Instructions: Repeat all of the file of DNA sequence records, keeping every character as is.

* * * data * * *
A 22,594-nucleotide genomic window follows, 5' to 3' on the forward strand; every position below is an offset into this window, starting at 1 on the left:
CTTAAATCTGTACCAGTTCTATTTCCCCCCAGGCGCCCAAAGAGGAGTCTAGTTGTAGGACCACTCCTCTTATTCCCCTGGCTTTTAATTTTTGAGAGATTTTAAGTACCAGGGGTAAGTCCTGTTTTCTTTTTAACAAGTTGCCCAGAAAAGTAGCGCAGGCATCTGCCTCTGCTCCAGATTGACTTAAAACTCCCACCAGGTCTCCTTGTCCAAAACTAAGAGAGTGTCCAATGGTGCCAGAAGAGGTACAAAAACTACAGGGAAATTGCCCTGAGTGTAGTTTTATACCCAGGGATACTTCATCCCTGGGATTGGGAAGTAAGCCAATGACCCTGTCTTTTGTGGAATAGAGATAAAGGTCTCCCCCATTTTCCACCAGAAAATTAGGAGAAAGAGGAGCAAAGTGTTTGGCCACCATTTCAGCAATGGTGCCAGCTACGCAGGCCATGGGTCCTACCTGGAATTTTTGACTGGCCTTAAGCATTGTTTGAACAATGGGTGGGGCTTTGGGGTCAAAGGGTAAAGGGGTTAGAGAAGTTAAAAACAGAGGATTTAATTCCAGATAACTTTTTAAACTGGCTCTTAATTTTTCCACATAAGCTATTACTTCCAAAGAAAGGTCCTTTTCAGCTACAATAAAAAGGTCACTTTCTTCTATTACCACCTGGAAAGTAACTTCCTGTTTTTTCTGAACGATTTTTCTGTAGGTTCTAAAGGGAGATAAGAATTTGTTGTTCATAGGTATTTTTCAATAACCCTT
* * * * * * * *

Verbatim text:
A 22,594-nucleotide genomic window follows, 5' to 3' on the forward strand; every position below is an offset into this window, starting at 1 on the left:
CTTAAATCTGTACCAGTTCTATTTCCCCCCAGGCGCCCAAAGAGGAGTCTAGTTGTAGGACCACTCCTCTTATTCCCCTGGCTTTTAATTTTTGAGAGATTTTAAGTACCAGGGGTAAGTCCTGTTTTCTTTTTAACAAGTTGCCCAGAAAAGTAGCGCAGGCATCTGCCTCTGCTCCAGATTGACTTAAAACTCCCACCAGGTCTCCTTGTCCAAAACTAAGAGAGTGTCCAATGGTGCCAGAAGAGGTACAAAAACTACAGGGAAATTGCCCTGAGTGTAGTTTTATACCCAGGGATACTTCATCCCTGGGATTGGGAAGTAAGCCAATGACCCTGTCTTTTGTGGAATAGAGATAAAGGTCTCCCCCATTTTCCACCAGAAAATTAGGAGAAAGAGGAGCAAAGTGTTTGGCCACCATTTCAGCAATGGTGCCAGCTACGCAGGCCATGGGTCCTACCTGGAATTTTTGACTGGCCTTAAGCATTGTTTGAACAATGGGTGGGGCTTTGGGGTCAAAGGGTAAAGGGGTTAGAGAAGTTAAAAACAGAGGATTTAATTCCAGATAACTTTTTAAACTGGCTCTTAATTTTTCCACATAAGCTATTACTTCCAAAGAAAGGTCCTTTTCAGCTACAATAAAAAGGTCACTTTCTTCTATTACCACCTGGAAAGTAACTTCCTGTTTTTTCTGAACGATTTTTCTGTAGGTTCTAAAGGGAGATAAGAATTTGTTGTTCATAGGTATTTTTCAATAACCCTT